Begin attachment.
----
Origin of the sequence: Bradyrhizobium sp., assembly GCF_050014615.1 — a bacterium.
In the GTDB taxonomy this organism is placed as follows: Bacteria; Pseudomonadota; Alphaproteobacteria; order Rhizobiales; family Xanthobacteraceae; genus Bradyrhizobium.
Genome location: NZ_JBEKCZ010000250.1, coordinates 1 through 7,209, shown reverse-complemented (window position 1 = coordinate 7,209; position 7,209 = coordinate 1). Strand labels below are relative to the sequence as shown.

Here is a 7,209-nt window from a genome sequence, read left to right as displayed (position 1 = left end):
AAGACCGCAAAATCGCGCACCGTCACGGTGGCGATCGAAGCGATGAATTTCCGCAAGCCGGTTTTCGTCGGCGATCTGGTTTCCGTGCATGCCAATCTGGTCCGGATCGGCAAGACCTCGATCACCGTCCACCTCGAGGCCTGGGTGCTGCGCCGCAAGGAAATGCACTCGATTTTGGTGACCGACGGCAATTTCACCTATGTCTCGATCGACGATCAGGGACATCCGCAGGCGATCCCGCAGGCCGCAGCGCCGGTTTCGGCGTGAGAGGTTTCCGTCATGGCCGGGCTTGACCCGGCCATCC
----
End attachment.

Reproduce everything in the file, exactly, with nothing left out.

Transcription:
Origin of the sequence: Bradyrhizobium sp., assembly GCF_050014615.1 — a bacterium.
In the GTDB taxonomy this organism is placed as follows: Bacteria; Pseudomonadota; Alphaproteobacteria; order Rhizobiales; family Xanthobacteraceae; genus Bradyrhizobium.
Genome location: NZ_JBEKCZ010000250.1, coordinates 1 through 7,209, shown reverse-complemented (window position 1 = coordinate 7,209; position 7,209 = coordinate 1). Strand labels below are relative to the sequence as shown.

Here is a 7,209-nt window from a genome sequence, read left to right as displayed (position 1 = left end):
AAGACCGCAAAATCGCGCACCGTCACGGTGGCGATCGAAGCGATGAATTTCCGCAAGCCGGTTTTCGTCGGCGATCTGGTTTCCGTGCATGCCAATCTGGTCCGGATCGGCAAGACCTCGATCACCGTCCACCTCGAGGCCTGGGTGCTGCGCCGCAAGGAAATGCACTCGATTTTGGTGACCGACGGCAATTTCACCTATGTCTCGATCGACGATCAGGGACATCCGCAGGCGATCCCGCAGGCCGCAGCGCCGGTTTCGGCGTGAGAGGTTTCCGTCATGGCCGGGCTTGACCCGGCCATCC